By Isaac White, L.Ac.

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Today is May 27th and it has a particular special meaning to me because 43 years ago, on this day, my brother Aaron White was born.   Happy Birthday bro, love you lots! While today remains a special day to me, it is also a bitter and sad day as well.  It was on October 4th 2014 when I received what was one of the worst calls of my life.  My mother was on the end of the line with a simple, horrible message- my brother had sometime in the prior two days took his own life.  My heart was torn apart, and I couldn’t breathe.  All I could think of was-  how could this happen? What went wrong and why? How did my family and I miss the signs? Perhaps the most torturous part of this all is thinking about my brother and what he must have been undergoing to lead to such a devastating, and final act in life. 

Now it has taken me almost four years to begin to accept the impact of this event, and even then I can’t pretend that I have even close to understanding as to what happened.  My brother’s death had obviously changed my life, but it has especially changed my view on mental disorders and charged me to find real, viable solutions to a growing problem.  As a an acupuncturist and an Emergency Medical Technician,  I have seen my share of mental health situations , and what I do know is that the issue of mental health is something that needs to be seriously addressed in order to successfully move forward in this fight. 

Ironically May is National Mental Health awareness month and it important that we all have a discussion on the issues of mental health disorders because the following statistics are an indication that something needs to be done. According to the National Institute of Mental Health (NIMH), in 2016, one in six adults in America was diagnosed with some form of mental health disorder (almost 45 million Americans), and there are perhaps millions of others that went undiagnosed (1).  Other sources report that depression is  the leading cause of disability in among people ages 15-44 (3), 40 million people in the United States suffer from some form of anxiety (2), and that the rate of mental health disorders are on the rise in our youth (4).   Suicide is listed as the 10th leading cause of death overall in the U.S., claiming nearly 45,000 lives a year (5). Colorado specifically listed almost 1100 deaths caused by suicide in 2016 (6). When broken down into different subgroups, suicide alarmingly becomes the eighth leading cause of death in 55 - 65 year olds, the fourth leading cause of death in 35 – 55 year olds, and the second leading cause of death in youth ages 10 - 25. With numbers like these it is imperative that we put in the effort to change these statistics, because it is most likely that everyone reading this article knows someone who suffers from a mental health disorder. 

One of the greatest challenges that all healthcare practitioners face with the issue of mental health is that we are not entirely sure what the actual problem is.  While there are a number of scientific leads that can help us better understand the processes behind mental health disorders, there are not any definitive answers to the cause of mental health disorders.  This being the case makes it difficult to effectively treat mental health disorders.  Although definitive answers are hard to find, there still exists an understanding into many of the patterns related to mental health disorders.  By utilizing this understanding, healthcare practitioner can have a positive effect on changing the overall negative pattern that the patient may be in.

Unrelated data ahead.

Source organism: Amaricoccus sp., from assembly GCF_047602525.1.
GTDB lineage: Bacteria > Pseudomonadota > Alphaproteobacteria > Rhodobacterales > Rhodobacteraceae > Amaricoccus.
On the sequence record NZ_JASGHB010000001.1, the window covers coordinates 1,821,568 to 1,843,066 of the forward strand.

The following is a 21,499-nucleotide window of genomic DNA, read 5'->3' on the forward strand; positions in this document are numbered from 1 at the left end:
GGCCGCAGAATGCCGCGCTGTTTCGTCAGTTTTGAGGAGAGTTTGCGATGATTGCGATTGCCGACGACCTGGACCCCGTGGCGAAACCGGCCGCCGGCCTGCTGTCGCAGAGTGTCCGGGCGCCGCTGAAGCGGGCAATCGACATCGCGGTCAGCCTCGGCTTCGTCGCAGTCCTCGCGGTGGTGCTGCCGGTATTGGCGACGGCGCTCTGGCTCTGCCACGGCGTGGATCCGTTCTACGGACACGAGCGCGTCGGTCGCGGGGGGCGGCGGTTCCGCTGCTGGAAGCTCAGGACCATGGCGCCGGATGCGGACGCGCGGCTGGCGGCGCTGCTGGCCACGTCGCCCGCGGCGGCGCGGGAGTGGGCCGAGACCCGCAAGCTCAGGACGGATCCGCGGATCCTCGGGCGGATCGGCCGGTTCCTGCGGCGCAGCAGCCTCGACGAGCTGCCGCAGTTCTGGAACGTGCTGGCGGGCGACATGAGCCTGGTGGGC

Perhaps the first fundamental change that needs to happen is in the way we as a society see mental health.  There is a definitive negative stigma surrounding mental disorders and that people with mental health issues are “just crazy” and that there is little that we can do about that.  Now changing this stigma can be extremely difficult to change because people with mental health disorder can be extremely difficult to deal with!  However, it is through this difficulty that we as a society need to endure, because people with mental health disorders are not just “crazy”, but just trying to be heard.  I don’t think that anyone chooses this particular path in life.

What can be done?  This is another great question and a great challenge. It seems that a combination of different therapies can be effective to help someone to get back in to balance.  Such therapies can include acupuncture, psychotherapy, herbal medications, western medications, EMDR, etc.  As an acupuncturist and Chinese herbalist, I find that these therapies can really help relieve the symptoms of stress and anxiety, which can be major contributive factors to mental health disorders. However, I believe that a conjunctive approach with a mental health professional is highly beneficial to achieve the greatest results.  I’m sure there are several different ways possible to find the ideal balance.  Below are several resources I have found that can help you to get a better understanding on mental health disorders and ways that you can help the situation.

Mental Health Information:

Acupuncture for Mental health disorders:

Suicide prevention:

 

Although there are not enough answers to a hard problem, I am hoping to spark a greater awareness and conversation about mental health disorders.  I encourage that you share your stories or thoughts on this subject so that we can continue to strive towards a better mental health existence.  Although it is too late to help my brother and the millions of others lost to mental health disorders, it is not too late for those currently suffering from a mental health disorder, so become aware and keep the conversation alive. 

 

 

 

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